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Report: SSD Market Revenues Will More Than Double in 2013

As both SSD prices and form factors get smaller, it's no surprise that SSD market revenue will more than double in 2013. In this year alone, worldwide shipments are expected to reach 83 million units sold, up from 39 million in 2012. By 2016, per-year shipments should reach 239 million units, equaling 40-percent of the HDD market.

According to an IHS iSuppli Storage Space Market Brief from information and analytics provider IHS, the increase in 2013 will be the result of renewed "Ultrabook hopes" as Intel's form factor is expected to pick up steam thanks to Windows 8, Intel's Haswell architecture, and cheaper touchscreen technology.

"The fate of the SSD business is closely tied to the market for Ultrabooks and other ultrathin PCs that use cache drives," said Ryan Chien, analyst for memory and storage at IHS. "While SSD shipments rose by 124 percent last year, growth actually fell short of expectations because ultrabook sales faltered due to poor marketing, high prices and a lack of appealing features. However, if sales of the new generation of ultrabooks take off this year as expected, the SSD market is set for robust growth."

Also driving SSD market growth in 2013 will be a reduction in the average price of NAND flash memory, the firm said. Not only are the lower prices attracting "deal-seeking consumer enthusiasts," but manufacturers who were previously reluctant to install the once-costly alternative to the typical HDD. Even the enterprise sector is flocking to SSDs thanks to rising capacities, cheaper prices and superior performance.

"As NAND rides out variable cost and scale curves in ever-more efficient manufacturing processes, such things as solid-state PCs, servers and storage arrays become more achievable and attainable," the firm said on Wednesday. "Recent developments around nonvolatile memories like STT-RAM and resistive RAM also hint at sustained performance improvements for SSDs beyond the drives’ current use of NAND flash memory."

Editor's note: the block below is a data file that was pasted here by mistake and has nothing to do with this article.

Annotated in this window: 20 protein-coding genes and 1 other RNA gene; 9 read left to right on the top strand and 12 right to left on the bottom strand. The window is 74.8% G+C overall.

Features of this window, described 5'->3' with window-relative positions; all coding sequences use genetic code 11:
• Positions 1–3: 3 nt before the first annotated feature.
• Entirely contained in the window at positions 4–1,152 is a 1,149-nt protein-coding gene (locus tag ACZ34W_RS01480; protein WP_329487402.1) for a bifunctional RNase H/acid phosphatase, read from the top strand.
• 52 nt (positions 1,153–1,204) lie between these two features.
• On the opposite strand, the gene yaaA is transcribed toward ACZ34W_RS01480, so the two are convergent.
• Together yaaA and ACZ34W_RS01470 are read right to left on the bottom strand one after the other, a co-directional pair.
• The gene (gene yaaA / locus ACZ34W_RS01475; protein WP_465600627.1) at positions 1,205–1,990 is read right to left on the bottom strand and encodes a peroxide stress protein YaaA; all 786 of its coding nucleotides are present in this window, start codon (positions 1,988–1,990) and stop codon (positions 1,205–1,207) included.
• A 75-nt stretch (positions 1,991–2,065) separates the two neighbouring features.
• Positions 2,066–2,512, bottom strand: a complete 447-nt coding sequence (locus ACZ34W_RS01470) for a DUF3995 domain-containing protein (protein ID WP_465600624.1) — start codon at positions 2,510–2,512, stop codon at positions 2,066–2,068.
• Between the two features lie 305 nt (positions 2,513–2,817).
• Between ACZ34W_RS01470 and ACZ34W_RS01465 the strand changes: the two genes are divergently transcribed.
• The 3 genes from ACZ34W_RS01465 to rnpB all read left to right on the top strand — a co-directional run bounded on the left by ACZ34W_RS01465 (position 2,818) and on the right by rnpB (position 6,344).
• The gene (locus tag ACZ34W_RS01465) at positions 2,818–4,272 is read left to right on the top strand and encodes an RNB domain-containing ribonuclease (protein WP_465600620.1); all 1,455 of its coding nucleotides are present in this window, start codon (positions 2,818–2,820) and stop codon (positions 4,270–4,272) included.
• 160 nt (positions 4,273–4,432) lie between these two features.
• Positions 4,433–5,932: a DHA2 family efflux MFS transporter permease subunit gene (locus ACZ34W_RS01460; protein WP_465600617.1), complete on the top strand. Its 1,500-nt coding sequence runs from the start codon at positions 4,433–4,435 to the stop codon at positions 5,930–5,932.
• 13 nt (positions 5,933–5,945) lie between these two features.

The SSD data presented in IHS iSuppli's latest report covers traditional solid state drives in both the consumer and enterprise segments, as well as cache SSDs used to help speed up super-thin form factors using HDDs for storage and program installations.

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  • TheBigTroll
    we all know this is going to happen, eventually replacing hard drives in the future. but that would have to wait.
    Reply
  • dudewitbow
    Im assumign its due to:

    Increase of mobility wants, droping $/gb ratio as well as more stable and reliable drives being pushed out.
    Reply
  • A Bad Day
    There should also be a push on the laptop manufacturers to adopt mSATA ports for laptops that only have one 2.5" hard drive cage. I don't like being forced to choose between a HDD+DVD, SSD+HDD, or a SSD+DVD laptop.
    Reply
  • vern72
    I'm not even going to look at an SSD until I can get one that can handle millions of rewrites.
    Reply
  • phamhlam
    vern72I'm not even going to look at an SSD until I can get one that can handle millions of rewrites.
    Well, You will be missing out. I had a SSD that been running 2 years strong and no problems. It has been so worth it. I always tell people that the problems with most computers is that they don't have a SSD.
    Reply
  • guerrero
    just get me a 256GB SSD under $100 haha ;P
    Reply
  • anort3
    9448723 said:
    Well, You will be missing out. I had a SSD that been running 2 years strong and no problems. It has been so worth it. I always tell people that the problems with most computers is that they don't have a SSD.


    Agreed. I paid over $250 for my 120GB Vertex 2 just about two and a half years ago and not only don't regret it, I consider it money well spent.
    Reply
  • A Bad Day
    vern72I'm not even going to look at an SSD until I can get one that can handle millions of rewrites.
    Consumer HDDs usually have a head crash, motor failure, or some other mechanical failure long by the time current SSDs wear out.
    Reply
  • A Bad Day
    EDIT: Three laptops in my lifetime failed within 3-5 years of operation because the hard drives broke somehow. One of them had a head crash, another one probably had a burnt out motor.

    I'd rather have a gradually slowing SSD than a sudden HDD failure anyways.
    Reply
  • anxiousinfusion
    vern72I'm not even going to look at an SSD until I can get one that can handle millions of rewrites.
    Do you plan on using the same computer for many decades?
    Reply